Charles Billich and his surrealist escapism.
Charles Billich is one of the senior figures of Australian contemporary painting. His style can be defined as a skilful blend of figurative (hence the realist note) and abstract painting, with a graphic design inspiration which gives his works the shine of refinement, the whole being sometimes enhanced by a surrealist touch which he finds useful to convey his metaphysical ambitions. Often, his oils on canvas give the impression of being soft and light watercolours, an effect the artist sometimes combines with the chiaroscuro technique.
To each master his muse: Picasso immortalized his Dora, Dalí extolled his Gala; Billich, as for him, has his Christa who, since their first encounter in 1985, has been for many years a great source of inspiration for many of his nudes. Billich is one of these painters who want the nude to be a sensual art form. As he puts it, “My erotica style is more about aesthetic clarity than explicit. My proclivities are more sentimental than carnal. Introspective rather than descriptive, playful rather than casual.”
The spectator will find it hard to see lewdness in Billich’s nudes: women’s curves are rather scarce and their gaze is never lascivious. His sitters are often depicted as rather slim, slender and graceful. His colours – red and orange being the predominant hues – convey all the passion that transpires in these poses. The spectator comes close to be unwittingly placed in the shoes of a voyeur with a soft focus reminiscent of the dream-like quality found in surrealism (1).
Billich’s work is based as much on the persistence of his mental vision drawn from memories as on an effort of his imagination. Images come to his mind in the guise of altered, if not “hyperbolated”, memories. The artist has an explanation for it: “I manipulate reality. I turn it into some kind of symbolic analysis which works on several levels of meanings. There's a touch of irony in what I paint as there is in all surreal art, it contains a fair amount of humour”
In Rings of Confidence (1996), Billich takes his revenge on a childhood passion of his that he was not able to harbour for a long time, namely his short-lasting ballet experience in the Rijeka Opera Corps. It is this very obsession which resurfaces a decade later with Bolshoi White Nights (2007), a painting with surrealist overtones that discloses the painter’s personal fantasy – escaping the tyrannical weight of gravity. As Billich points out, “So I dream of a world free of gravity where space has a totally different meaning and our faculties mimic those of the geckos […]. With Agravitationism I have achieved the management of complexity, winning over the spatial restriction of linearity, evading the boundaries of the canvas, freeing myself of physics and logic in order to propagate my visual message in all directions.”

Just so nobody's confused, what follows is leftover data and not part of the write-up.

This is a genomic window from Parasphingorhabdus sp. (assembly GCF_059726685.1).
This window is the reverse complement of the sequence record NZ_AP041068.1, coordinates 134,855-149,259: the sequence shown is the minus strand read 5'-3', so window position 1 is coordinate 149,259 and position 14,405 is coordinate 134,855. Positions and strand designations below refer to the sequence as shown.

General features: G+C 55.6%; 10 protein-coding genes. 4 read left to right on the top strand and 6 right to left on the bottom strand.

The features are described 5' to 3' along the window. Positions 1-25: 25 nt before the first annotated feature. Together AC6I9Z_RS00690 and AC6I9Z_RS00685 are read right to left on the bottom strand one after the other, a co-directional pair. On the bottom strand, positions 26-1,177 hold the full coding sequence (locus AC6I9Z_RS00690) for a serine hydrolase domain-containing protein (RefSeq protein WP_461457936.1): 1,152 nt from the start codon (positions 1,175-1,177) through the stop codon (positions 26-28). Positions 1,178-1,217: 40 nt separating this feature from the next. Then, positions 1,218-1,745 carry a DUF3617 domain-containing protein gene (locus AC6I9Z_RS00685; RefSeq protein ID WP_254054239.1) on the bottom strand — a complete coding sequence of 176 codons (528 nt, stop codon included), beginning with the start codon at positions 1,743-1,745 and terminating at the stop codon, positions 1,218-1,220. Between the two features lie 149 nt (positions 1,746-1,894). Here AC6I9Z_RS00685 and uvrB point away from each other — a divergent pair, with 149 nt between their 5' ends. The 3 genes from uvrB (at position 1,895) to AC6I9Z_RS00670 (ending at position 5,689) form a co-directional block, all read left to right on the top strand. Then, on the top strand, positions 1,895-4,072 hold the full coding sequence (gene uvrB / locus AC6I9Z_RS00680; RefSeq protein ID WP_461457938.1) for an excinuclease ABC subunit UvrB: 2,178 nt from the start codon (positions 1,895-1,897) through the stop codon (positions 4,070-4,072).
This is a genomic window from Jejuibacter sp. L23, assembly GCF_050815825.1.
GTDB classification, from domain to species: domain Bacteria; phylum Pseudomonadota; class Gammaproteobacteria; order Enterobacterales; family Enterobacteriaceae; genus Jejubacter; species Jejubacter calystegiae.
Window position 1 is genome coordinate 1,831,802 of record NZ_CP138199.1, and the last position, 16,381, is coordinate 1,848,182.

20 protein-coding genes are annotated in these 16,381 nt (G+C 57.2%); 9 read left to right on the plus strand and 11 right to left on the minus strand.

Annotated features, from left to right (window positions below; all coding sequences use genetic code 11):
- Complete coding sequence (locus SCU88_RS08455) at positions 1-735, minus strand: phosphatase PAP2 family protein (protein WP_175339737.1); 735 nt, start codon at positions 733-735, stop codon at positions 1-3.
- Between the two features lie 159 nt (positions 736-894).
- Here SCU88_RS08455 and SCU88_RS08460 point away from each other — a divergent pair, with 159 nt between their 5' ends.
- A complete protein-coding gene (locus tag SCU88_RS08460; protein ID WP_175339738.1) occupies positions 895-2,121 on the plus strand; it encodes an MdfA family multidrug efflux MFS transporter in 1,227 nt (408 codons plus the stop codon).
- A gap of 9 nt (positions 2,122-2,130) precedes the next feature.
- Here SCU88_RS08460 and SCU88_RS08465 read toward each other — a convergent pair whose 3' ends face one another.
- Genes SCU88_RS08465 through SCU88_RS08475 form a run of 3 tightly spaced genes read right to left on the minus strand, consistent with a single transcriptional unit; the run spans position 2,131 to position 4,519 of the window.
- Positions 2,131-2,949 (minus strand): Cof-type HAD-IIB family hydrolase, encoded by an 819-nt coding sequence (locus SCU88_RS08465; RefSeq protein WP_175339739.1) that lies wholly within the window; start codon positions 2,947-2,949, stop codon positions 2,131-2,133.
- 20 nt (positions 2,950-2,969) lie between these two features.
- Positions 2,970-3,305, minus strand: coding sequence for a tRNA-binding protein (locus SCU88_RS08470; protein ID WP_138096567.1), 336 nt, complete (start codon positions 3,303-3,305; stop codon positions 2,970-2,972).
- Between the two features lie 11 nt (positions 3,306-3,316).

We can go as far as to say that, generally, Billich’s surrealist inclination is the mirror of his obsessions, fantasies and abortive plans. In Rings of Confidence, the painter defies the sad reality of gravity and the limits of the human body by depicting an ethereal ballet in which his figures dance with a light step. The central figure, the only male dancer in the foreground, almost flies to the sky. This could be construed as the artist’s fantasy-packed projection, an attempt to symbolically carry his childhood dream of becoming a principal dancer to a successful conclusion. To find solace, Billich paints with his head in the clouds intoxicated with the fire of his imagination … for the greatest pleasure of his admirers. Perhaps, one could look upon Charles Billich as a star shining continuously at the height of Australian painting.
Jean-François VERNAY specializes in Australian culture. His latest book is The Great Australian Novel – A Panorama (Melbourne : Brolga, 2010).
(1) See Jean-François Vernay, « ‘La poésie de la sensualité’ : les nus de Charles Billich », Correspondances Océaniennes 2 : 2 (December 2003), pp. 22-3. Also available on this blog.